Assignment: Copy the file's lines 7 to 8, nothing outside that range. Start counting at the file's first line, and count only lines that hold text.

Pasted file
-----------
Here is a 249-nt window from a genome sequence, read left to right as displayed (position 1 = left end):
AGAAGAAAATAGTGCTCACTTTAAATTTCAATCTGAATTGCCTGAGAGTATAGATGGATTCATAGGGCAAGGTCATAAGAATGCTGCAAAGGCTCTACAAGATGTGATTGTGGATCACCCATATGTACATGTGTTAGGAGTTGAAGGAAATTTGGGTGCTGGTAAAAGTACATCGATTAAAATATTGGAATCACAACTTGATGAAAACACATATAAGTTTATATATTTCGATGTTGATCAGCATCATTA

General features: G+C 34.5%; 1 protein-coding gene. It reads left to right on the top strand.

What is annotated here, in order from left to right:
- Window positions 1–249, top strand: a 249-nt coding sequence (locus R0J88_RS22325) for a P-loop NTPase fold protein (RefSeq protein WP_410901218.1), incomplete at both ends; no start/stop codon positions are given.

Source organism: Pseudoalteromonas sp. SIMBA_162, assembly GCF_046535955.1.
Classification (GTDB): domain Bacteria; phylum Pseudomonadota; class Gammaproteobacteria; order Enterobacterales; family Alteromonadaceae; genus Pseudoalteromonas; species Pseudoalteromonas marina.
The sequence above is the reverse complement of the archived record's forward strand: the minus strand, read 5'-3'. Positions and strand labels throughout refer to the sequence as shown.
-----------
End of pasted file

Classification (GTDB): domain Bacteria; phylum Pseudomonadota; class Gammaproteobacteria; order Enterobacterales; family Alteromonadaceae; genus Pseudoalteromonas; species Pseudoalteromonas marina.
The sequence above is the reverse complement of the archived record's forward strand: the minus strand, read 5'-3'. Positions and strand labels throughout refer to the sequence as shown.